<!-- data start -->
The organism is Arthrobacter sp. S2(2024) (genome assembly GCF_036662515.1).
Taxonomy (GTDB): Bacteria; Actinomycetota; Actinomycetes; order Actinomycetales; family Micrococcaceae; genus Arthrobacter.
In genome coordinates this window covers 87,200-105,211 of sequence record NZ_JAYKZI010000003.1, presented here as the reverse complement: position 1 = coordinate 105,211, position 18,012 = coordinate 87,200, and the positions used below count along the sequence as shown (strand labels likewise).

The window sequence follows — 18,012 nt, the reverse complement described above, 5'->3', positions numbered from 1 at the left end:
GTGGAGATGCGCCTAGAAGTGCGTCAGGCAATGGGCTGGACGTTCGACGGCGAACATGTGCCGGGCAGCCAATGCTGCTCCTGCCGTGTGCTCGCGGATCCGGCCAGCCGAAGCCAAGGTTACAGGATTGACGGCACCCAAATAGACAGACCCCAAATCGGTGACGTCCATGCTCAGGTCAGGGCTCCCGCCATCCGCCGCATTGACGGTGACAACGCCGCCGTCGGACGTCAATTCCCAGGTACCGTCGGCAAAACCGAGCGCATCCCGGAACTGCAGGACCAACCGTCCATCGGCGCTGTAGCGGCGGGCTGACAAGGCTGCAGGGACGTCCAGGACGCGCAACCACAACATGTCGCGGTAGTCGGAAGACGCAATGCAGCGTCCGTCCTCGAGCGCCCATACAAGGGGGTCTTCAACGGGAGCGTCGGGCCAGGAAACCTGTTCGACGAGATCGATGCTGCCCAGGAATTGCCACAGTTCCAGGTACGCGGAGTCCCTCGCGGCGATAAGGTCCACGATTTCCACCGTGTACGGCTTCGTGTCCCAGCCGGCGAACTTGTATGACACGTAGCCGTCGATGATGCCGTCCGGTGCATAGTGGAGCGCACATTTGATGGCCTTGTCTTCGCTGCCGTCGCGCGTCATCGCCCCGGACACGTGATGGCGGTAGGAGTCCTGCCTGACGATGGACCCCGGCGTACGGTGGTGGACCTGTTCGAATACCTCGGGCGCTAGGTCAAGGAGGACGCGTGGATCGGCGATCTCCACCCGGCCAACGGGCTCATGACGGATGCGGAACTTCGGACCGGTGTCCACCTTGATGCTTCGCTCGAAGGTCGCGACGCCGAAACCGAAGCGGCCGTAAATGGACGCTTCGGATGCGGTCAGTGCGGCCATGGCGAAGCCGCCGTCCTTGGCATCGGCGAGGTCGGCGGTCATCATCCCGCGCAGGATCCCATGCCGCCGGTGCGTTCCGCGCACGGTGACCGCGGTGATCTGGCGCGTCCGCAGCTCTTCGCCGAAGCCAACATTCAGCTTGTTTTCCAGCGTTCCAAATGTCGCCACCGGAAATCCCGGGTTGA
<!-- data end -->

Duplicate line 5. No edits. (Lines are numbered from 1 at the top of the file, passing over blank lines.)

GTGGAGATGCGCCTAGAAGTGCGTCAGGCAATGGGCTGGACGTTCGACGGCGAACATGTGCCGGGCAGCCAATGCTGCTCCTGCCGTGTGCTCGCGGATCCGGCCAGCCGAAGCCAAGGTTACAGGATTGACGGCACCCAAATAGACAGACCCCAAATCGGTGACGTCCATGCTCAGGTCAGGGCTCCCGCCATCCGCCGCATTGACGGTGACAACGCCGCCGTCGGACGTCAATTCCCAGGTACCGTCGGCAAAACCGAGCGCATCCCGGAACTGCAGGACCAACCGTCCATCGGCGCTGTAGCGGCGGGCTGACAAGGCTGCAGGGACGTCCAGGACGCGCAACCACAACATGTCGCGGTAGTCGGAAGACGCAATGCAGCGTCCGTCCTCGAGCGCCCATACAAGGGGGTCTTCAACGGGAGCGTCGGGCCAGGAAACCTGTTCGACGAGATCGATGCTGCCCAGGAATTGCCACAGTTCCAGGTACGCGGAGTCCCTCGCGGCGATAAGGTCCACGATTTCCACCGTGTACGGCTTCGTGTCCCAGCCGGCGAACTTGTATGACACGTAGCCGTCGATGATGCCGTCCGGTGCATAGTGGAGCGCACATTTGATGGCCTTGTCTTCGCTGCCGTCGCGCGTCATCGCCCCGGACACGTGATGGCGGTAGGAGTCCTGCCTGACGATGGACCCCGGCGTACGGTGGTGGACCTGTTCGAATACCTCGGGCGCTAGGTCAAGGAGGACGCGTGGATCGGCGATCTCCACCCGGCCAACGGGCTCATGACGGATGCGGAACTTCGGACCGGTGTCCACCTTGATGCTTCGCTCGAAGGTCGCGACGCCGAAACCGAAGCGGCCGTAAATGGACGCTTCGGATGCGGTCAGTGCGGCCATGGCGAAGCCGCCGTCCTTGGCATCGGCGAGGTCGGCGGTCATCATCCCGCGCAGGATCCCATGCCGCCGGTGCGTTCCGCGCACGGTGACCGCGGTGATCTGGCGCGTCCGCAGCTCTTCGCCGAAGCCAACATTCAGCTTGTTTTCCAGCGTTCCAAATGTCGCCACCGGAAATCCCGGGTTGA